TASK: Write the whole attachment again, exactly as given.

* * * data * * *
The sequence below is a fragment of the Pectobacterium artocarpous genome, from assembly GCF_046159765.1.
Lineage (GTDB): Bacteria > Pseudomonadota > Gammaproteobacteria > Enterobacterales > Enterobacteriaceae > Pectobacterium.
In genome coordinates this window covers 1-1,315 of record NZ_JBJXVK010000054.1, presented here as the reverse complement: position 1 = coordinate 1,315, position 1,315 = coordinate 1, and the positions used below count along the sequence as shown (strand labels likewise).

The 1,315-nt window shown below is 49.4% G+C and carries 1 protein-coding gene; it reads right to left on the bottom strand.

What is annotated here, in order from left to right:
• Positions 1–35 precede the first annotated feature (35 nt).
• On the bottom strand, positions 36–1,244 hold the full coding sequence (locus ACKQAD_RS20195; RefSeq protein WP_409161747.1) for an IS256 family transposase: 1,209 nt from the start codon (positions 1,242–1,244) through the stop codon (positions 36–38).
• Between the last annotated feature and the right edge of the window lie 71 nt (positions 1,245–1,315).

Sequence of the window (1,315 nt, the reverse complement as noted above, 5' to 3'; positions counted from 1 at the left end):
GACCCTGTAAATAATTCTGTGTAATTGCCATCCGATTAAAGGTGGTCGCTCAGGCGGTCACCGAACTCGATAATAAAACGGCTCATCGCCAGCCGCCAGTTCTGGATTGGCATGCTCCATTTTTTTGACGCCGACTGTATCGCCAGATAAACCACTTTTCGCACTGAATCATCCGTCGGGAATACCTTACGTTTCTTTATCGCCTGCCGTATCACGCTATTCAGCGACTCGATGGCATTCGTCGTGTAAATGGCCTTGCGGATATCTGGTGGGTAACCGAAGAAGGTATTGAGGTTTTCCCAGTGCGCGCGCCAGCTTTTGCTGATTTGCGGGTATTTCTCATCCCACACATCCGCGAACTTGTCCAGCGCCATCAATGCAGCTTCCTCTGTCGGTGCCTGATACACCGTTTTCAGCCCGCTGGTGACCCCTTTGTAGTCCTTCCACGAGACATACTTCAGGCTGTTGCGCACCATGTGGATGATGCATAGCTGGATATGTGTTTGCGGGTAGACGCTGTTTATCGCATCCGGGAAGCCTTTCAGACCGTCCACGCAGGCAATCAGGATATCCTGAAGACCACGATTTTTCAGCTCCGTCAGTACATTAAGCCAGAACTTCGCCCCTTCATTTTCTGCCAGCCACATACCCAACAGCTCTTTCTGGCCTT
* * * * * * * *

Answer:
The sequence below is a fragment of the Pectobacterium artocarpous genome, from assembly GCF_046159765.1.
Lineage (GTDB): Bacteria > Pseudomonadota > Gammaproteobacteria > Enterobacterales > Enterobacteriaceae > Pectobacterium.
In genome coordinates this window covers 1-1,315 of record NZ_JBJXVK010000054.1, presented here as the reverse complement: position 1 = coordinate 1,315, position 1,315 = coordinate 1, and the positions used below count along the sequence as shown (strand labels likewise).

The 1,315-nt window shown below is 49.4% G+C and carries 1 protein-coding gene; it reads right to left on the bottom strand.

What is annotated here, in order from left to right:
• Positions 1–35 precede the first annotated feature (35 nt).
• On the bottom strand, positions 36–1,244 hold the full coding sequence (locus ACKQAD_RS20195; RefSeq protein WP_409161747.1) for an IS256 family transposase: 1,209 nt from the start codon (positions 1,242–1,244) through the stop codon (positions 36–38).
• Between the last annotated feature and the right edge of the window lie 71 nt (positions 1,245–1,315).

Sequence of the window (1,315 nt, the reverse complement as noted above, 5' to 3'; positions counted from 1 at the left end):
GACCCTGTAAATAATTCTGTGTAATTGCCATCCGATTAAAGGTGGTCGCTCAGGCGGTCACCGAACTCGATAATAAAACGGCTCATCGCCAGCCGCCAGTTCTGGATTGGCATGCTCCATTTTTTTGACGCCGACTGTATCGCCAGATAAACCACTTTTCGCACTGAATCATCCGTCGGGAATACCTTACGTTTCTTTATCGCCTGCCGTATCACGCTATTCAGCGACTCGATGGCATTCGTCGTGTAAATGGCCTTGCGGATATCTGGTGGGTAACCGAAGAAGGTATTGAGGTTTTCCCAGTGCGCGCGCCAGCTTTTGCTGATTTGCGGGTATTTCTCATCCCACACATCCGCGAACTTGTCCAGCGCCATCAATGCAGCTTCCTCTGTCGGTGCCTGATACACCGTTTTCAGCCCGCTGGTGACCCCTTTGTAGTCCTTCCACGAGACATACTTCAGGCTGTTGCGCACCATGTGGATGATGCATAGCTGGATATGTGTTTGCGGGTAGACGCTGTTTATCGCATCCGGGAAGCCTTTCAGACCGTCCACGCAGGCAATCAGGATATCCTGAAGACCACGATTTTTCAGCTCCGTCAGTACATTAAGCCAGAACTTCGCCCCTTCATTTTCTGCCAGCCACATACCCAACAGCTCTTTCTGGCCTT